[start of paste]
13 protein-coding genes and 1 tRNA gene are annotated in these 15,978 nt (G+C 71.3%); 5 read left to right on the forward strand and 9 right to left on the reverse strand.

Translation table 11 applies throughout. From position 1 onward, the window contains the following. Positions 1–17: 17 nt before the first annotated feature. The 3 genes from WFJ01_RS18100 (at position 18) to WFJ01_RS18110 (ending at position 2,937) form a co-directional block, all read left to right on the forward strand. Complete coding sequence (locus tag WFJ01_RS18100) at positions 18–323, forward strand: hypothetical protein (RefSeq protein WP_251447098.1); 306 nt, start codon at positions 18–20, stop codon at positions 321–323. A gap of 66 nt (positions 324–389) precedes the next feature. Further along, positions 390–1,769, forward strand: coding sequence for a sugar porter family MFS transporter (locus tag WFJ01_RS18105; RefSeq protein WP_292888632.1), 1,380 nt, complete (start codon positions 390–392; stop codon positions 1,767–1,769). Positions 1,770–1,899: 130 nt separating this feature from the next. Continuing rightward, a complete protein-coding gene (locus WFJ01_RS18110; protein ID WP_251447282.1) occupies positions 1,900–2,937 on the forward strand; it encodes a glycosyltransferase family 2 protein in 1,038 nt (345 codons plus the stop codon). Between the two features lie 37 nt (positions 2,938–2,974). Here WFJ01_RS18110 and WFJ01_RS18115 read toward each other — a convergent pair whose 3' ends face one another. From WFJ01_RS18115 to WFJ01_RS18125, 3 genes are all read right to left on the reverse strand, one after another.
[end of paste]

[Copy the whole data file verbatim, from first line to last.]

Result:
13 protein-coding genes and 1 tRNA gene are annotated in these 15,978 nt (G+C 71.3%); 5 read left to right on the forward strand and 9 right to left on the reverse strand.

Translation table 11 applies throughout. From position 1 onward, the window contains the following. Positions 1–17: 17 nt before the first annotated feature. The 3 genes from WFJ01_RS18100 (at position 18) to WFJ01_RS18110 (ending at position 2,937) form a co-directional block, all read left to right on the forward strand. Complete coding sequence (locus tag WFJ01_RS18100) at positions 18–323, forward strand: hypothetical protein (RefSeq protein WP_251447098.1); 306 nt, start codon at positions 18–20, stop codon at positions 321–323. A gap of 66 nt (positions 324–389) precedes the next feature. Further along, positions 390–1,769, forward strand: coding sequence for a sugar porter family MFS transporter (locus tag WFJ01_RS18105; RefSeq protein WP_292888632.1), 1,380 nt, complete (start codon positions 390–392; stop codon positions 1,767–1,769). Positions 1,770–1,899: 130 nt separating this feature from the next. Continuing rightward, a complete protein-coding gene (locus WFJ01_RS18110; protein ID WP_251447282.1) occupies positions 1,900–2,937 on the forward strand; it encodes a glycosyltransferase family 2 protein in 1,038 nt (345 codons plus the stop codon). Between the two features lie 37 nt (positions 2,938–2,974). Here WFJ01_RS18110 and WFJ01_RS18115 read toward each other — a convergent pair whose 3' ends face one another. From WFJ01_RS18115 to WFJ01_RS18125, 3 genes are all read right to left on the reverse strand, one after another.